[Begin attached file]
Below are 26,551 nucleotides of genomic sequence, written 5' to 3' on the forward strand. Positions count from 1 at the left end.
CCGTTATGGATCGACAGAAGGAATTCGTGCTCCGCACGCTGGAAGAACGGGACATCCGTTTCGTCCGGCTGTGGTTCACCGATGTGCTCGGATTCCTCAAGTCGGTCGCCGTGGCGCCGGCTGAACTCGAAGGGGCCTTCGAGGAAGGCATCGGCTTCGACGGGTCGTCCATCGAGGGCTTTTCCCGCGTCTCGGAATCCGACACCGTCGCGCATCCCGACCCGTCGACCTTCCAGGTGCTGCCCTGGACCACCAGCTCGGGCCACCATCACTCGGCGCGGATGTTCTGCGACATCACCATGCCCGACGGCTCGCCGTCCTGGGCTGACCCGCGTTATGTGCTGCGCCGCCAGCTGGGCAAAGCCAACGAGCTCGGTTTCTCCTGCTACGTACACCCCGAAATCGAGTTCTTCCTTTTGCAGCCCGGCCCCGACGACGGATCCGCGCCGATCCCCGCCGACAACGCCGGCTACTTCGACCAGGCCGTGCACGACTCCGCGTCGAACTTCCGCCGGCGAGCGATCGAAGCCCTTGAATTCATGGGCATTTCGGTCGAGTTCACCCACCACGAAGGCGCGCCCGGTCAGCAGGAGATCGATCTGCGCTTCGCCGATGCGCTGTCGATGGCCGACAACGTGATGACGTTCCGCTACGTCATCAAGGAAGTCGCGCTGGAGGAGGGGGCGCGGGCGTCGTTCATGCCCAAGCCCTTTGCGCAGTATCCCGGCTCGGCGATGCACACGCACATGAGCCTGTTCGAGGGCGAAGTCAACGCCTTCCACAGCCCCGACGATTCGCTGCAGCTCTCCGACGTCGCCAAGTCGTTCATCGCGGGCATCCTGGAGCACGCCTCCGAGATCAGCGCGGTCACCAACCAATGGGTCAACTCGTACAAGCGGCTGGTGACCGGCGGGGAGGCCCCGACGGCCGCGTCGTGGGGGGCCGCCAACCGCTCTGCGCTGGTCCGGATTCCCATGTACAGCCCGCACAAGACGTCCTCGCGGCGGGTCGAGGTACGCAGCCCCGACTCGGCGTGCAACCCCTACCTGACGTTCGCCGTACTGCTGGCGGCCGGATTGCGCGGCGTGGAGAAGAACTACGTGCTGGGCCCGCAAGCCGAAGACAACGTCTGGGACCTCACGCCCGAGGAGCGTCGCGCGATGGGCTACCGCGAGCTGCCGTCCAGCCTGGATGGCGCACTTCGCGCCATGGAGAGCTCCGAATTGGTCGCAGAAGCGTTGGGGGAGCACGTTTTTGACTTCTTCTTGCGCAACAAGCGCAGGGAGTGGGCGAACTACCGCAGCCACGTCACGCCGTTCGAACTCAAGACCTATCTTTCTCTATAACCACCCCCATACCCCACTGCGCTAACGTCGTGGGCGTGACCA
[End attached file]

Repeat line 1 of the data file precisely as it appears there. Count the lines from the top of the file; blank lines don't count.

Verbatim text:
Below are 26,551 nucleotides of genomic sequence, written 5' to 3' on the forward strand. Positions count from 1 at the left end.